If Dr. Seuss decided to write about bodily functions, he probably would have come up with something as zany as Poopendous. Artie Bennett’s first book, The Butt Book, was an uproarously funny book about creatures’ behinds. In his latest endeavor, Bennett tackles different types of poop and their uses.
Okay, the adult in your says, “Gross.” The kid in you, however, is wondering how we’ve come this far without someone writing a book like this. Kids love this topic, so why not make it educational too? From what different types of animal poop is called to its shape or size and to how it is used, kids will be on the floor laughing, not realizing they are learning a bunch of neat information.
Mike Moran provides the vibrant, silly artwork that perfectly matches the crazy rhymes and topic of Poopendous. It’s even hard to say the name without chuckling. Do you want your kids to be eager to read? I bet this book will help.
Rating: 🙂 🙂 🙂 🙂 🙂
- Reading level:Ages 4 and up
- Hardcover:36 pages
- Publisher:Blue Apple Books (March 27, 2012)
- ISBN-13: 978-1609051907
- SRP: 16.99
The author provided me with a free PDF of this book in exchange for my honest opinions. I received no monetary compensation of any kind for this review.
This took longer than expected. As I mentioned in my last post, selections this year were hard. In addition, I discovered I needed to segregate picture books for little kids (babies, toddlers, preschoolers) from those for school-age children. While some books could overlap between the two age groups, there was no way for me to compile a fair list if I lumped them all into one group. For books where I couldn’t find an age listing, I put them where I felt they fit best. I’ll start off with my Top 10 for the youngest category and then list the Top 10 in the older category.
Top 10 Picture Books for Preschoolers and under
- Ricky’s Christmas Tree by Guido van Genechten
- A Cat’s Alphabet Book by Sally O. Lee
- My Daddy by Guido van Genechten
- Going to the Beach with Lily and Milo and Going to the Zoo with Lily and Milo by Pauline Oud (I reviewed these together, so I am counting them as one.)
- One Little Blueberry by Tammi Salzano
- Oops! by Leo Timmers
- 1-2-3- Count with Me and A is for Apple by Georgie Burkett (Again, I reviewed these together and count them as one.)
- Ricky is Brave by Guido van Genechten
- Thankyouplease by Pierre Winters and Barbara Ortelli
- Ian’s New Potty by Pauline Oud
There are repeat names on this list, but I felt these authors and publishers truly knew how to create books attractive to this market.
Top 10 Books of 2011 for Ages 3 and up
- A Dog is A Dog by Stephen Shaskan
- My Mom Has X-Ray Vision by Angela McAllister
- Will & Kate: A Love Story by Ink Robin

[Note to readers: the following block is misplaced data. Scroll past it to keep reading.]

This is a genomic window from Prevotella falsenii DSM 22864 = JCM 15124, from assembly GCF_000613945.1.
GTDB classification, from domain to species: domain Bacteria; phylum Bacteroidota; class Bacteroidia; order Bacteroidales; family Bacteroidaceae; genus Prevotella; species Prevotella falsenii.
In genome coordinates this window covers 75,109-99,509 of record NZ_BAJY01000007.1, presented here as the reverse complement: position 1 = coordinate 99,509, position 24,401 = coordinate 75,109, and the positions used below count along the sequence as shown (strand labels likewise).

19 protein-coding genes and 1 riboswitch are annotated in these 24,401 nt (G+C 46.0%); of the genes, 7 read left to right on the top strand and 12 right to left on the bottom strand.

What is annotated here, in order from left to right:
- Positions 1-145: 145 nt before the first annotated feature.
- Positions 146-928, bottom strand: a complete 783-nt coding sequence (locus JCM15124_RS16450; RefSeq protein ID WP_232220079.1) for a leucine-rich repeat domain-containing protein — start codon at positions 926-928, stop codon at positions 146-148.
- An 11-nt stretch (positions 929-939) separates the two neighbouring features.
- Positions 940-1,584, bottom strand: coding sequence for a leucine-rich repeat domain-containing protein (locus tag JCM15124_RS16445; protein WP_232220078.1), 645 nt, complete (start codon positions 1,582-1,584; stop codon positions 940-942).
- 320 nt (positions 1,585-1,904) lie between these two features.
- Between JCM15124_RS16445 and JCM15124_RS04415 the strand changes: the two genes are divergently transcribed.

- Sea Monster’s First Day by Kate Messner
- The Butt Book by Artie Bennett
- Not Fat Because I Wanna Be by LaNiyah Bailey
- The Dancing Clock by Steve Metzger
- Humbug, A Christmas Carol by Lee Baker
- My Name is Not Alexander by Jennifer Fosberry
- Fifo “50 States” by Hayley Rose
- A Christmas Secret by Candace Hall
- Frederico, The Mouse Violinist by Mayra Calvani
- The Ice Cream King by Steve Metzger
- Marta’s Gargantuan Wings by J. Aday Kennedy
- Every-Day Dress-Up by Selina Alko
- Freckleface Strawberry Best Friends Forever by Julianne Moore
- Limelight Larry by Leigh Hodgkinson
- Don’t Worry Douglas! by David Melling
- Cinderfella and the Furry Godmother by Dixie Phillips
- Tumbleweed Christmas by Beverly Stowe McClure
- Secret Service Saint by Janet Ann Collins
- Seven Miles to Freedom by Janet Halfmann
Every once in a while you come across a book that you immediately call out to the kids and say, “Come here, you have to see this book!” That’s what I did when I received an email from Artie Bennett that included a PDF that said “Butt Book.” Now, I’m sorry, but for something that says that, I’ll risk downloading a virus. Okay, maybe not, but it definitely was worth it.
I laughed like crazy as I read The Butt Book. I don’t know how many of you own The Tooth Book by Theo. LeSieg–who knows Dr. Seuss rather well–but, The Butt Book, is a sillier, zanier version of that story and talks about bottoms, how handy they are to have, and many of the creatures who have them.
My daughters have brought every one of their friends up to my office to read this book. It is uproariously funny, and the illustrations provided by Mike Lester are just as crazy as Bennett’s rhymes.
I have never laughed so hard in my life. Boys and girls will love this one!
Rating: 🙂 🙂 🙂 🙂 🙂
Publisher: Bloomsbury USA Children’s Books
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